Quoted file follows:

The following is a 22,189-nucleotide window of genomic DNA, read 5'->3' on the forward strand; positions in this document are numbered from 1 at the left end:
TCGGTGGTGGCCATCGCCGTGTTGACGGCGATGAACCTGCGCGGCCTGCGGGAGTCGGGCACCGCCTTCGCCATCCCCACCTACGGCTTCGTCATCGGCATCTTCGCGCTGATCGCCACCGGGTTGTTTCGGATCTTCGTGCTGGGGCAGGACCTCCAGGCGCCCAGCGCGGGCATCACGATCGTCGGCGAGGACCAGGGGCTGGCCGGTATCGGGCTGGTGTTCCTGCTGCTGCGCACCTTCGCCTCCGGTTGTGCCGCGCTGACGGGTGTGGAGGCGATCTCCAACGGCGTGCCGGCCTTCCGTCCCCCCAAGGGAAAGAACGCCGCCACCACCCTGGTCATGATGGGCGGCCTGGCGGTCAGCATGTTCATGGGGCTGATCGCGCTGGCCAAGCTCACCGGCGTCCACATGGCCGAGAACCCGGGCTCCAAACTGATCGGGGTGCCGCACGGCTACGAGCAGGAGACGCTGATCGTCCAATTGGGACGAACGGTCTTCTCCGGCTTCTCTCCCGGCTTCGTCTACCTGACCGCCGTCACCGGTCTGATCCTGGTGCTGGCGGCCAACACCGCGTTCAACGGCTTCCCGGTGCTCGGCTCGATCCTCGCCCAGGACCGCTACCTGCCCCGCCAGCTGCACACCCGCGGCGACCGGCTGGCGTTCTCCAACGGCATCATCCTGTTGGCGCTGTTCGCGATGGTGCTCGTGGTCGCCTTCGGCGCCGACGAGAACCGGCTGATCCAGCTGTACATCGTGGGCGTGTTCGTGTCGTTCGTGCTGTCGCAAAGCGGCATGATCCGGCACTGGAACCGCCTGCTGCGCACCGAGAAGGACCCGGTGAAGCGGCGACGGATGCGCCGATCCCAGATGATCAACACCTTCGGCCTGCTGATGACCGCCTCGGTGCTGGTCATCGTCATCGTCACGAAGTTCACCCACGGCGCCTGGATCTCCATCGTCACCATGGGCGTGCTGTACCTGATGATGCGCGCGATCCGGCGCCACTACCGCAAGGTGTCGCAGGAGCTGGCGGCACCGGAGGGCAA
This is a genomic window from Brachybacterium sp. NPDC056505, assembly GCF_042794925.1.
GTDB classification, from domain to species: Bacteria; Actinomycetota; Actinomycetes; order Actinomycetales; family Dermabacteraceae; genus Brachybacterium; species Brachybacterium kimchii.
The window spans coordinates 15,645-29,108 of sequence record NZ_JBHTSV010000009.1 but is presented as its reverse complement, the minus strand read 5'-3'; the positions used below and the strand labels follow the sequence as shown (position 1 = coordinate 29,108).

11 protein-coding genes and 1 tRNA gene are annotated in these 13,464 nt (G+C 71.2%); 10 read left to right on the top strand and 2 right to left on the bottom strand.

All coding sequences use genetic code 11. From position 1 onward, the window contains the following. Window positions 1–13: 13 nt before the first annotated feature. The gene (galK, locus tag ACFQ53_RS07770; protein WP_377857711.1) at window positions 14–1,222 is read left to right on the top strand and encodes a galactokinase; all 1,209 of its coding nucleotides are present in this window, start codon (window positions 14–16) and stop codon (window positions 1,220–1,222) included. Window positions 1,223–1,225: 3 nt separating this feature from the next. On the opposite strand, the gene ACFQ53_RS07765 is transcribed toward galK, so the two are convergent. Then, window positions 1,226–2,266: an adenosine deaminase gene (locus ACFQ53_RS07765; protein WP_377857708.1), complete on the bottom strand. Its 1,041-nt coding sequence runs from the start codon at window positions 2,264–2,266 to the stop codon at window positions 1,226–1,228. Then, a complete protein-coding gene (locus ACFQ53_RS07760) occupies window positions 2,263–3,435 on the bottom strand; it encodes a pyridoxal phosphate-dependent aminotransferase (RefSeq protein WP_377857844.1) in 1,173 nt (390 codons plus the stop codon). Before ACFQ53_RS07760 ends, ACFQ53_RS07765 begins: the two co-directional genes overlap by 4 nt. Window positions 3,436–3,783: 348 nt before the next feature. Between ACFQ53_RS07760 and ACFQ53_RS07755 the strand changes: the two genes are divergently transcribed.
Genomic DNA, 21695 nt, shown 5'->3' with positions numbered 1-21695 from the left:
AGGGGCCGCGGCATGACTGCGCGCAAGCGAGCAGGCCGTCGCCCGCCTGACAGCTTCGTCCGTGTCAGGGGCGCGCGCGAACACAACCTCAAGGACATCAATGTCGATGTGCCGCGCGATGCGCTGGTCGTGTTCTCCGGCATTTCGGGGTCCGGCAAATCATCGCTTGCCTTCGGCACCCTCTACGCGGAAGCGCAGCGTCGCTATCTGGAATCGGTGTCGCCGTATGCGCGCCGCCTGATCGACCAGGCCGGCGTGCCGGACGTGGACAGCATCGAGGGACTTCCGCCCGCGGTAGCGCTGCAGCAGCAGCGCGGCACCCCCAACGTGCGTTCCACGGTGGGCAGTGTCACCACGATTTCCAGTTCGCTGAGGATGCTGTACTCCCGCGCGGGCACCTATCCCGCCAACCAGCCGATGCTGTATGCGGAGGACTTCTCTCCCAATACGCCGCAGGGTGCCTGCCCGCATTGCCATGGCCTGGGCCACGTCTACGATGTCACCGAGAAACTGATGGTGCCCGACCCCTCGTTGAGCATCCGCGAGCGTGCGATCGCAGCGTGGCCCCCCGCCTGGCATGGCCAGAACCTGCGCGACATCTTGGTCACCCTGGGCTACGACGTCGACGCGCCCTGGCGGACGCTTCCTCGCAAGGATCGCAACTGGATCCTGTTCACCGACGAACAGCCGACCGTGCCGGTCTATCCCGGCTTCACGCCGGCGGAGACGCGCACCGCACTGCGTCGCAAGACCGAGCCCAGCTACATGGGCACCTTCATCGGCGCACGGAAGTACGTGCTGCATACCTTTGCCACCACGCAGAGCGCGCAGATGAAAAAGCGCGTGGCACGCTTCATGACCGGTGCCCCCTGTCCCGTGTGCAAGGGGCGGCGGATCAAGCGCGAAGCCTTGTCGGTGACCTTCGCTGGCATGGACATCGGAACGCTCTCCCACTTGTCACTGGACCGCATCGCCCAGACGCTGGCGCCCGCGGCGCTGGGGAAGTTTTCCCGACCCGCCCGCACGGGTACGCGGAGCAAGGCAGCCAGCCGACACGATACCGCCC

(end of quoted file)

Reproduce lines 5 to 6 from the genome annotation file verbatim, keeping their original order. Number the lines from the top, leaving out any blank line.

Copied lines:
The window spans coordinates 15,645-29,108 of sequence record NZ_JBHTSV010000009.1 but is presented as its reverse complement, the minus strand read 5'-3'; the positions used below and the strand labels follow the sequence as shown (position 1 = coordinate 29,108).

11 protein-coding genes and 1 tRNA gene are annotated in these 13,464 nt (G+C 71.2%); 10 read left to right on the top strand and 2 right to left on the bottom strand.